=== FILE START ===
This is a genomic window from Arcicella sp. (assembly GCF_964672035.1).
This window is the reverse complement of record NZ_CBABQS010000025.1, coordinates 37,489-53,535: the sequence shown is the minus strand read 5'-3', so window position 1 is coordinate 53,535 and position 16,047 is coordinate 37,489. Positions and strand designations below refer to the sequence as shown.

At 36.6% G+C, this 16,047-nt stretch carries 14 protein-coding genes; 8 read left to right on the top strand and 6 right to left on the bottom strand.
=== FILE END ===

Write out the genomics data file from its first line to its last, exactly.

This is a genomic window from Arcicella sp. (assembly GCF_964672035.1).
This window is the reverse complement of record NZ_CBABQS010000025.1, coordinates 37,489-53,535: the sequence shown is the minus strand read 5'-3', so window position 1 is coordinate 53,535 and position 16,047 is coordinate 37,489. Positions and strand designations below refer to the sequence as shown.

At 36.6% G+C, this 16,047-nt stretch carries 14 protein-coding genes; 8 read left to right on the top strand and 6 right to left on the bottom strand.